to perform any labor for the rest of her
J The plaintiff Is 20 yoara old.
Everybody Is Talking About Oasis.
2000 peoplo will want selections of
land under the Oasis project opening,
September 2Sth, with only 43,000 acres
to supply this demand. Figure it out.
National House Cleaning Co.
' Our carpet cleaning it perfection.
1 ! ; : i 1 1 LICEHSES
They Are Paying but Little At
tention to Instruction
of Council.
Saloon keepers are paying ver- little
attention to tho notico being issued by
i License Assessor Sam Godman, at the
instruction of the city council, rcquir
i ing them to present applications for re
newals of their licenses to the council
at least one week beforo the last Mon
day of tho quarter in which the licenses
expire. Tho notices were sent out two
or three weeks ago, but so far only ten
applications have boon placed in the li
j cense assessor's hands for presentation
I to tho council.
Tho applications for renewals should
be in by September 14, so that thov may
come beforo the council that night; bo
referred to the committee and come out
uf the committee to the council Sep
tember 28, two days within tho end of
tho quarter. Otherwise thcro is likely
lo be considerable delay in the matter.
In tho neighborhood of 125 applica
tions for renewals of licenses aro out
standing that should be on their wa
to tho council, Mr. Godman says-
Alleging that Gus Trlantos and John
Anargyros sold beer other than that
manufactured by the plaintiff, which was
contrary to their contract, tho Salt Lake
City Brewing company, Wednesday, -filed
suit in tho Third District court to eject
the defendants from saloon propertv at
Garfield, controlled by tho brewing con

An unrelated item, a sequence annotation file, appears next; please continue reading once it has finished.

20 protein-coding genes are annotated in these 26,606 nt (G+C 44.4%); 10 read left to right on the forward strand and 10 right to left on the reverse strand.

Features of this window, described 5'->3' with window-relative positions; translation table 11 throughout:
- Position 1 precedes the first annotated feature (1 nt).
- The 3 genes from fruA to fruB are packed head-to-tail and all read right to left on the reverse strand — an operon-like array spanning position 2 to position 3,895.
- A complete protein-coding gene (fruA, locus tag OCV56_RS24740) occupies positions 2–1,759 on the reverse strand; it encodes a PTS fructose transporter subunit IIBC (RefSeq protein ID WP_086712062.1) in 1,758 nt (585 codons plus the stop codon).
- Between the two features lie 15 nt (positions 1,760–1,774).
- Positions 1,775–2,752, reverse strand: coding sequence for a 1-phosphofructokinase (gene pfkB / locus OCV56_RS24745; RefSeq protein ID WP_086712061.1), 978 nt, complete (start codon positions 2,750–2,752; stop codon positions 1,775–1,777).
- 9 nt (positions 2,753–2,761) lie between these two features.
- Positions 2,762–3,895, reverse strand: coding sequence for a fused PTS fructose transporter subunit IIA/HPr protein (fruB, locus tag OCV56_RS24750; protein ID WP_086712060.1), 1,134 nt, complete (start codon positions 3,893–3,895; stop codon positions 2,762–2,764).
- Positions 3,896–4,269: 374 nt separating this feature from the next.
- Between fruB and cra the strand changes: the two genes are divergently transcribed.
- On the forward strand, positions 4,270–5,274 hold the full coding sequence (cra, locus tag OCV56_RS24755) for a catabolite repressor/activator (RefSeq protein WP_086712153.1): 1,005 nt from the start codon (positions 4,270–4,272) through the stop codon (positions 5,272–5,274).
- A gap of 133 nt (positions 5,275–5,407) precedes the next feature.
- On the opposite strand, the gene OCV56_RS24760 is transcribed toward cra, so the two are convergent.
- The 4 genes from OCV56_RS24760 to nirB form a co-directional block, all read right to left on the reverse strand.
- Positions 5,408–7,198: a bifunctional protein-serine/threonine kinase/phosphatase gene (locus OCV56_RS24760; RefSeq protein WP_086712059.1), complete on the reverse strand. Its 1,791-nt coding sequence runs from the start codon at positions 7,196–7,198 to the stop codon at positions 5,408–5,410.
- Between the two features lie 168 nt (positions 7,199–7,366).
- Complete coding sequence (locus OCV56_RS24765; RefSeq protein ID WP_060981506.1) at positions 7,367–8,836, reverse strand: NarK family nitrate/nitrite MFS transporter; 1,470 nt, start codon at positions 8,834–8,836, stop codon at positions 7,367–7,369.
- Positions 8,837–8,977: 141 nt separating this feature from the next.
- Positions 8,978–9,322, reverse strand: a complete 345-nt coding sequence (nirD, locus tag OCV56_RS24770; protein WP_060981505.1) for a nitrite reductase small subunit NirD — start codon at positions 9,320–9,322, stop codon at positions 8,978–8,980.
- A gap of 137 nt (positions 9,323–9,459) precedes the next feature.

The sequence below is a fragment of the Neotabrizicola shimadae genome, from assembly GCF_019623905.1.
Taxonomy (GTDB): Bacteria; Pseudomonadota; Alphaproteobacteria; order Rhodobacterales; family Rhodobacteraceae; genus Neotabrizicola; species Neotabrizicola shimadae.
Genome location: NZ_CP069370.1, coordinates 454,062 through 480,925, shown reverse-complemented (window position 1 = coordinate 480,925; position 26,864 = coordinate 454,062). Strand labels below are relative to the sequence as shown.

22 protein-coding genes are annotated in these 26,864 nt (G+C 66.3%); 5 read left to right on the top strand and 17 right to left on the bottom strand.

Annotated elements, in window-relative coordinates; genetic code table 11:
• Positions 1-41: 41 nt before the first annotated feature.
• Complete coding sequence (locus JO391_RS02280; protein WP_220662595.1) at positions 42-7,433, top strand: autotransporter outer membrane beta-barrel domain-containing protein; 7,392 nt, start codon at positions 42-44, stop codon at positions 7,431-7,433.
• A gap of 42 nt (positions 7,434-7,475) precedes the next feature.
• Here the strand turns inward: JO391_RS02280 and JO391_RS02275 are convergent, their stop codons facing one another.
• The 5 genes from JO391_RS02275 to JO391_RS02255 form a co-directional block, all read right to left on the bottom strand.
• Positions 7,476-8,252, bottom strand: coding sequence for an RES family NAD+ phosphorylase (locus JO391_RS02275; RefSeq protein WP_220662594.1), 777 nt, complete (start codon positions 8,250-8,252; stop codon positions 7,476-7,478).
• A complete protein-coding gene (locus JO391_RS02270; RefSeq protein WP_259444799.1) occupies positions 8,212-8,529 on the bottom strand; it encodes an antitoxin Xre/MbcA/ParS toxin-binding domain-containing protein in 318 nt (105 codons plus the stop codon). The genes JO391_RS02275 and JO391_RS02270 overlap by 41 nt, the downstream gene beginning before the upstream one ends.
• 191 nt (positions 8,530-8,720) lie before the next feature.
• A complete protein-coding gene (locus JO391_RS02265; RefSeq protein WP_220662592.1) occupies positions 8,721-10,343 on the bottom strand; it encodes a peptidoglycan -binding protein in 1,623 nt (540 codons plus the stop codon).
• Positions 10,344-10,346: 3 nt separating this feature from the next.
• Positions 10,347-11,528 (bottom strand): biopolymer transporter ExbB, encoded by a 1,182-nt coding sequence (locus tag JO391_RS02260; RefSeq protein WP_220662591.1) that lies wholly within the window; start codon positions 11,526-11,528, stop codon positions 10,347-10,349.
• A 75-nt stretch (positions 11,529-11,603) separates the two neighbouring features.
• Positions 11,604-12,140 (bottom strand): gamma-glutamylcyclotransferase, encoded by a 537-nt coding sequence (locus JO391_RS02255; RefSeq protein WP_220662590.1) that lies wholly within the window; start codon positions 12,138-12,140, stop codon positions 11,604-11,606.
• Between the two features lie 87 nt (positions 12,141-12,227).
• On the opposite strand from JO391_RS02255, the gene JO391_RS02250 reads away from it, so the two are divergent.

corn. The brewing company leased the prop
erty to the defendants October 25. lf07.
By tho terms of tho lease the defendants
were to pay tho brewing company fHO a
month rent and wero not to handle beer
other than that manufactured and nold
by tho Salt 1,ake City Brewing company.
- The plaintiff, alleges that tho defend
ants have also failed to pay two months'
rent and to settle for beer purchased
1 during their tenancy amounting to
S170S.20. The brewing company therefore
I demands possession of the premises, i0
for rent, 5200 attorney's fees and $1708,20
for beer unpaid for.
Fruit Lands.
10,000 acres of choice fruit lands in
cluded in the Oasis project. Carey act
opening and drawipg, Oasis, Utuh, Sep
tember 28th.
Edward P. Ferry of This City Is
Defendant in Two
Federal Court Is Arena Chosen
for Contest Over Immense
Alleging that It has a Judgment of tho
Ottawa county, Mich., probate court
awarding It tho sum, and that tho terms i
of this Judgment are unfulfilled by Ed- j
ward P. Ferry of Salt Lake, the MichI- j
gan Trust company yesterday demanded i
through suits llled in the Federal court.
of this district that Judgment be entered
here against Mr. 'Ferry personally for an
amount which In tho two suits totals a I
Httlo less than $1,000,000.
The suit recalls a controversy between I
Michigan heirs of the mtc William M. '
Ferry and Edward P. Ferry, who was ad
ministrator of the estate. In which tho
heirs some years ago sought to have
Mr. Ferry removed and an administrator
of their own choosing substituted. These
refer to the previous litigation, and nl- 1
lego that through tho winning of tho I
previous suits they have a docreo show
ing that Mr. Ferry is personally llahlo